Conferences update

You can view all the presentations from the 2008 ITSA conference in Shanghai, including mine, by going to this web page.  The theme of the conference was ‘Globalisation, mega events and urban tourism’ and there are a wealth of useful case studies, theoretical perspectives and non-western viewpoints on tourism and events available to download as powerpoint files – some in English and some in Mandarin Chinese.  Unfortunately, the files are listed alphanumerically, so you might have to have a dig through to find material you are particularly interested in.

The presentations from the excellent ‘Developing tourist destinations’ seminar held in Aalborg last month will be up on the conference webpages soon along with pictures and I’ll post an update on here when they are available.  In the meantime, you can view my presentation below:

Memetics and the 2012 Olympic and Paralympic Games

You can download the full paper that we gave at the ITSA conference in Shanghai by clicking here.   You can also view our presentation below:

Memetics and the Cultural Olympiad

I will be giving a paper at the 2nd ITSA bi-annual conference on “Globalisation, mega-events and tourism”, 6-9th November in Shanghai.  The paper is the latest output from the research I have been carrying out with a colleague, Nikki MacLeod, into the Cultural Olympiad of the 2012 Olympic and Paralympic Games.  In this paper, we set out our memetic framework for the conceptualisation of the Cultural Olympiad and the paper’s abstract is below:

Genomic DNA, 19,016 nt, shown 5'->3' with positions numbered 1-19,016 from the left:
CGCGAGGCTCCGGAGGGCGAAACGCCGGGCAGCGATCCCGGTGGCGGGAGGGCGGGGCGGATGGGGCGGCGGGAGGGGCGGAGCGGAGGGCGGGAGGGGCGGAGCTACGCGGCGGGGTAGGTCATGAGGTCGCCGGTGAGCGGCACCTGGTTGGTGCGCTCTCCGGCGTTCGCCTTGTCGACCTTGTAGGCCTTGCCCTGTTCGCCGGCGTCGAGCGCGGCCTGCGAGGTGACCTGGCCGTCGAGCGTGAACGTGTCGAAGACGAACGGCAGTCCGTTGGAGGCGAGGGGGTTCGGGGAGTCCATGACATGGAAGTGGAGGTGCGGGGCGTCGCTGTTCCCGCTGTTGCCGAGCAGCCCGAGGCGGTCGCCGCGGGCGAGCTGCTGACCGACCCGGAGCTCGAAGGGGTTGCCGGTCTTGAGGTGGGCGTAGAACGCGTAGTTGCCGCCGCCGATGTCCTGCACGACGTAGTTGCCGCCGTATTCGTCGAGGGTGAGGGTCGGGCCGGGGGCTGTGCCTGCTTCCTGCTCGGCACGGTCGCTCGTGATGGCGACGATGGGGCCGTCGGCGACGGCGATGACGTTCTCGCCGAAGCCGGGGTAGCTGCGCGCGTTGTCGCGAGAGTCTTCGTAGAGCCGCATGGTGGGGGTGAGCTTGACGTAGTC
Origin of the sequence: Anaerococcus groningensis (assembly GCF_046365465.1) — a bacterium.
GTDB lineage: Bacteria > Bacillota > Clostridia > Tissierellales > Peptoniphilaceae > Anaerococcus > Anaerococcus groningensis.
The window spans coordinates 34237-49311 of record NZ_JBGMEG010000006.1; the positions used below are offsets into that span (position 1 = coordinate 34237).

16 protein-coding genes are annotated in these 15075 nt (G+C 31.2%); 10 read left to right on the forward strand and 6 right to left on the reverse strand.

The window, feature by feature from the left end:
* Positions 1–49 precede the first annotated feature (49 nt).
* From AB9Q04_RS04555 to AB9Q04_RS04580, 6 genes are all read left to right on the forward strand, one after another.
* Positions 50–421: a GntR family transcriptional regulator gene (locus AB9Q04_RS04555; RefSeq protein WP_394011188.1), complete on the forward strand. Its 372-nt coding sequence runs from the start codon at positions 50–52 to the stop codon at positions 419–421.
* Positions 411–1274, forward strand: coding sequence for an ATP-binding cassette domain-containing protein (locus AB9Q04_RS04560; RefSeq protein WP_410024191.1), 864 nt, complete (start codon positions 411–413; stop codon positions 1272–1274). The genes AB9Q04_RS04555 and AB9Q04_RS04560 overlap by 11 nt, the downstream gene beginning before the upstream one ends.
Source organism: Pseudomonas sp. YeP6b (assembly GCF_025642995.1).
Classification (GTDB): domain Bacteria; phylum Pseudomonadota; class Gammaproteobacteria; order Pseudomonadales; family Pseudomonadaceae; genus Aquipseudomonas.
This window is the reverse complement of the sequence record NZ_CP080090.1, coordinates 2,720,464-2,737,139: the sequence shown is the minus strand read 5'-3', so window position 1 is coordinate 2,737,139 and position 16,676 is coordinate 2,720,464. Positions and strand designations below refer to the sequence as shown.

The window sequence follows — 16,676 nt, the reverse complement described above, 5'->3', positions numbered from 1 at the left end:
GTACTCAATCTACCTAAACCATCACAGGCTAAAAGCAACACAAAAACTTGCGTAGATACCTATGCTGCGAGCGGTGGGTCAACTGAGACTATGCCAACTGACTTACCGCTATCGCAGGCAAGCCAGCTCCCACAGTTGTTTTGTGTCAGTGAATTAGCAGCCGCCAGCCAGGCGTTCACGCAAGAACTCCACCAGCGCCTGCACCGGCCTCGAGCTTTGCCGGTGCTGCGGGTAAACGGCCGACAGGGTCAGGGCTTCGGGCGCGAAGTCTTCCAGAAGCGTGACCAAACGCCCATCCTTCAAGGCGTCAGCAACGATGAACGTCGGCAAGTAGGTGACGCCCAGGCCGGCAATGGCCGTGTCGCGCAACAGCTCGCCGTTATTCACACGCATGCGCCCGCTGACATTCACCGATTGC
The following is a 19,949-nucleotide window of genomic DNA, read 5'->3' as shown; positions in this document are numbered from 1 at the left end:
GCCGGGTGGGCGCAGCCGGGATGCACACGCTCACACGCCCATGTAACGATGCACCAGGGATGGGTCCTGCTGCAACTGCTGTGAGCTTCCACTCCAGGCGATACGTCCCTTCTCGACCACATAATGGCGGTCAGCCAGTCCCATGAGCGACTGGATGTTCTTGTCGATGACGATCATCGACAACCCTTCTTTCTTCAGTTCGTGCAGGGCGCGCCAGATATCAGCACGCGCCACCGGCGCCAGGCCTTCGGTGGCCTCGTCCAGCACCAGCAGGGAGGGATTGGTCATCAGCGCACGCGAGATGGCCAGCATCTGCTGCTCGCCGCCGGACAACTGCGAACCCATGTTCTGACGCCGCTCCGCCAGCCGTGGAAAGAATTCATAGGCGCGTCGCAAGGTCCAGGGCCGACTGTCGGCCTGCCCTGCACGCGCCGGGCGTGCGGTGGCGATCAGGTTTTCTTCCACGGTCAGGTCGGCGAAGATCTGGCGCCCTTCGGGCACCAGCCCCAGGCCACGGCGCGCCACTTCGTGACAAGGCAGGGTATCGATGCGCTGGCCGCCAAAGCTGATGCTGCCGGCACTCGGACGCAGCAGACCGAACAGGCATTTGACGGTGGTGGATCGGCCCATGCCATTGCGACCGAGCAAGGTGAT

“This paper proposes the development of a memetic framework for analysing and evaluating the Cultural Olympiad of the 2012 Olympic and Paralympic Games.  A review of grey literature has revealed five recurring themes or memes (units of cultural transmission) associated with the Cultural Olympiad and the authors predict that they will be transmitted spatially, through planning and delivery processes and between the formal sectors of the Cultural Olympiad.  The paper proposes a methodology which includes a longitudinal study of three UK case studies in the four year run-up to the 2012 Olympics. These case studies (London Borough of Greenwich, Canterburyand Durham) will be the subject of quantitative and qualitative analysis which the authors hope will reveal valuable insights into the frequency, transmission and longevity of the identified memes.  The memetic framework proposed may provide future guidance for the planning and evaluation of public projects both within and outside the Olympic realm.”